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Rayna T. (Auburn, CA)
Children of the Jacaranda Tree
This a very emotional book. I have had to put it down many times and go back to it. How these people lived through this is unbelievable. I don't believe that we in the United States have any comprehension that the atrocities were inflicted on average people fighting for their rights.
Amy G. (Bowie, MD)
"What is life...but a long lullaby of separation?"
Her writing is so descriptive that it was like poetry. I will definitely pass it on to all my reading friends, those in my Book Club as well as others.
I am not sure if this novel is supposed to be a set of short stories, or a novel that never really came together, and by the end, I wasn't sure I really cared. The characters never made an impact on me, so it was difficult to remember who was who. Also, the timing of the stories jumped forward (and back) in time with little to no warning, it frustrated me to distraction.
Lea Ann M. (Seattle, WA)
Children f the Jacaranda Tree
One thing that was very evident in this novel is the author's belief in (and experience with) the notion that those who suffer during a political revolution are not the only affected generation. In the end, violence and loss come full circle from the mothers in the beginning of the book to their sons and daughters, represented later in the book.
What an intriguing book! As I read the first few chapters, I must admit that I was a bit confused by the format, but even more by the unfamiliar names of the characters. But, as I read more, I became engrossed in the story and in the horror experienced by the citizens of Iran as they were imprisoned, tortured, killed for disagreeing with the regime in power at any one particular time. The characters were three dimensional, not stereotypes, but persons whom I might have know, who could have been family, co-workers, neighbors, friends. This is a book which not only entertains, but teaches about a culture very different from that in the United States. The biggest lesson, in my opinion, is that the citizens of Iran, for the most part, are like us in wanting lives that are meaningful, happy and that hold a promising future for their children, but who often find those goals unobtainable. As our nations clash, this book helps us to have empathy for the citizens of Iran and for us to hope that in some way they can understand those of us who are the "ordinary" citizens of the USA. A book well worth reading.
Jonna V. (WESTMINSTER, CO)
Powerful and mesmerizing read, finished the book in 2 days. Sahard takes us into the lives/experiences of the women, men, husbands, wives and children of Iran. She makes the reader feel the pain, love, desperation and courage of the Iranian people.
Amber B. (East Sparta, OH)
Several friends from my book club saw me reading it and are excited to read it. Many fantastic discussion points.
I would say that I enjoyed reading "Jacaranda Tree" but that it is probably not the correct wording...I'll say that I am glad I read it.
The most significant aspect of this excellent novel for me was the incredible sense of voice that each of Delijani's characters possess - particularly the rarely expressed voices of the women and children. (Omid...age 3... watching his parents being arrested whilst yogurt drips from his fingertips...)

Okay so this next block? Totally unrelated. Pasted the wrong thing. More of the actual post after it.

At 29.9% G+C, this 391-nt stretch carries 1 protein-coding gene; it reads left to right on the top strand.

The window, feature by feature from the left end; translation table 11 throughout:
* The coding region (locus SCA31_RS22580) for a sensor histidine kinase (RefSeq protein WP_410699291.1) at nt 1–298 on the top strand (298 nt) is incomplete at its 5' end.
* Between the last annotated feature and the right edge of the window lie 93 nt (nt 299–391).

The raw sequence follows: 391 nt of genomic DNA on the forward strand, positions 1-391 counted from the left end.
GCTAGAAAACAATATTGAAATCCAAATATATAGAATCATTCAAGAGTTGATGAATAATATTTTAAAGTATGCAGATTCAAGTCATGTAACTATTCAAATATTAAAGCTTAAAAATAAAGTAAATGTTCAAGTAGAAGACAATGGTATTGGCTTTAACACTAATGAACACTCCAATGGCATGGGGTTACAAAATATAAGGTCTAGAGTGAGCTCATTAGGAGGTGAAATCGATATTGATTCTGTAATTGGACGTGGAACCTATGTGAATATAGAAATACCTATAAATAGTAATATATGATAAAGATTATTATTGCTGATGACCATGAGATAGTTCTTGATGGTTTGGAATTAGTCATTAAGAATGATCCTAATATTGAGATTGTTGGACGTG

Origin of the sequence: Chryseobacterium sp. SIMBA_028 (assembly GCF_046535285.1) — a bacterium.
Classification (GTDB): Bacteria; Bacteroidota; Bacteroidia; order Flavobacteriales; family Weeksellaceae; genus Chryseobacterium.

This book opened my eyes to Iran the way that Hosseini's Kite Runner & A Thousand Splendid Suns opened my eyes to various voices in Afghanistan. While it is a difficult read, the imagery of the tree is powerful - each branch connected, each telling a story that is different and yet part of a whole
I was disappointed in the book and I wanted it to be better than it was. The first part drew me in and I wanted to find out what happened to Neda, but as I kept reading I got confused on who was who and had to keep going back to see if I had read about a certain character before. I probably would have stopped reading the book about half way through if I had just been reading for pleasure and not because I needed to write a review. I'm sure there are other who loved the book, but I just thought it was okay.
Alyce T. (San Antonio, TX)
Children Of the Jacaranda Tree
This book to me was a collection of loosely joined short stories. The characters did not come alive . I did not feel like I really got to know anyone. The other problem that I had reading it was what seemed to be awkward descriptions throughout the book. On the plus side, Delijani proytrayed the times well. It was very informative and the stories needed to be told. I do feel a lot of sympathy for her and her family and friends from whom these were drawn. It would cause a lot of discussions in book clubs. Yes, I would recommend it. I really liked the last chapter. That was when I started feeling involved.
Sherrie R. (Fort Worth, TX)
Fascinating book, riveting reading
I was intrigued to read a story by an Iranian author whose family lived in Iran during the 1983 revolution. She tells a vivid and enduring story how it affected so many lives through the years.
From the harrowing beginning when Azar was being taken to the hospital to have her baby, I completely immersed myself in this book and all its characters. The writing was so descriptive that I felt like I was right there "in the moment." Each woman's story unfolded in time sequences from 1983, 1987- then 2009/2010.
There were so many places where she included phrases that to me perfectly captured the essence of what that character was thinking and feeling.
I LOVED IT!